Gary Cuomo spent Wednesday morning cleaning off and drying out equipment from his plumbing and property management business after a foot of water overtook his office in Ocean Beach on Fire Island.
The water came courtesy of a nor’easter Monday into Tuesday, which the National Weather Service said caused tidal flooding that made some roads in communities on the immediate South Shore of Long Island impassable.
“It’s not as bad as [superstorm] Sandy but it’s the closest we’ve had,” said Cuomo, 67, who opened Love the Plumber on Bay Walk in 2006. “The water that flooded us was strictly from the bay — it went past the bay to the center of the island.”
Cuomo said tide levels were 2 to 3 feet higher than usual. Ocean Beach police said the water reached its peak about 7:30 a.m. Tuesday.
“It’s still ankle deep in the streets but when I came over [Tuesday] in the truck with my guys to work and there was just too much water, we had to turn back,” Cuomo, a Farmingdale resident, said. “There were people in kayaks . . . it was about 3 feet deep through the whole downtown.”
Cuomo said that until the water receded on Wednesday there was a “good 2 1⁄2 feet” of water in the yard where he keeps plumbing supplies, propane gas tanks, golf carts and trailers.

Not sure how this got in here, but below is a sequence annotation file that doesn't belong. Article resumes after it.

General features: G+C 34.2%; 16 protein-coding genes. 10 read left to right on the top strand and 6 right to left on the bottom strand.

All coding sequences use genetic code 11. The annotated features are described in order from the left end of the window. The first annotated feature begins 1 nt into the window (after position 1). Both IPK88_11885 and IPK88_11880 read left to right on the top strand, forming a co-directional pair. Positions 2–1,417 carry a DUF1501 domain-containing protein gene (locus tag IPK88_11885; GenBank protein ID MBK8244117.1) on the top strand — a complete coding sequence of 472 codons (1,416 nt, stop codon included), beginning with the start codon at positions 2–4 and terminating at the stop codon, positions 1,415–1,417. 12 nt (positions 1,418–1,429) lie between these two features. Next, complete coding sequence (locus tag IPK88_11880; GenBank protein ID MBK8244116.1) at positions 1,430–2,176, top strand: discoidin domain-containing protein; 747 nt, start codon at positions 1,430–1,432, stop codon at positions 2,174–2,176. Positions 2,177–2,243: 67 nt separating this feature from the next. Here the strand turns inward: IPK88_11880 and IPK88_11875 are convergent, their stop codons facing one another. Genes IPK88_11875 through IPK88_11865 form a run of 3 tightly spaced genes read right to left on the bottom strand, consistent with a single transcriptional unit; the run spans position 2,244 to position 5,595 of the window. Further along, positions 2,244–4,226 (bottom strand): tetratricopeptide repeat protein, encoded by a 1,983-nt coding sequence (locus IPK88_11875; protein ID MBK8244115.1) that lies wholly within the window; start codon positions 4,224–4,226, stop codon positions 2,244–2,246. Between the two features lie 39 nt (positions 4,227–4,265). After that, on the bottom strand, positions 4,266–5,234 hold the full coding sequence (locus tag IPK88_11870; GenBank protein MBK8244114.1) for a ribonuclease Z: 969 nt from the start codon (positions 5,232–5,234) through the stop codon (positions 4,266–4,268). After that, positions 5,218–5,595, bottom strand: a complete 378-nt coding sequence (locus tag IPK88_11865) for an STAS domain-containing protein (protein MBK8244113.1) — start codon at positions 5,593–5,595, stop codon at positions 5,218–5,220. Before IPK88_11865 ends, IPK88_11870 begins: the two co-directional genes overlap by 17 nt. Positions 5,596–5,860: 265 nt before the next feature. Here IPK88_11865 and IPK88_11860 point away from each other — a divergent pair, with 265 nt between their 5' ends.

“Nothing was floating as it did in Sandy but I knew it was serious when they canceled the ferry and freight boat service — they run pretty much all the time,” Cuomo said. “My secretary’s helping me clean everything up — there’s residue and dirt and a mold smell like in Sandy.”
During Sandy, which came ashore in late October 2012, waist-deep water washed over Ocean Beach, destroying some homes and damaging its sewer plant.
Cuomo said his business was open Wednesday while the post-nor’easter cleanup was underway.
In a statement, Mayor James S. Mallot said the village “experienced a type of nor’easter that is normal for this time of year.”
“The village was prepared and experienced moderate flooding downtown as well as some beach erosion,” Mallot said. “It was nothing out of the ordinary for us and we are back to business as usual.”
Ocean Beach, with more than 500 houses and more than two dozen commercial properties, is located on a stretch of Fire Island south of Islip Town. The community, accessible primarily by ferry or boat, attracts thousands of beachgoers each summer.
“There’s been no service since Monday but we’ll be back up and running” on Thursday, said Morgan Mooney, a captain and social media director for Fire Island Ferries. “It was canceled because of high tides and strong winds associated with the storm.”
Ocean Beach Police Officer Michael Mills said Wednesday the extent of the flooding started being noticed Tuesday afternoon when authorities began making their way around the village to assess the situation.
“A couple of local businesses on Bay Walk had water inside . . . , ” Mills said. “You could see it from their front doors.”
Mills said conditions were much better Wednesday.
The water in general has “receded enough to where you can walk with boots on,” he said.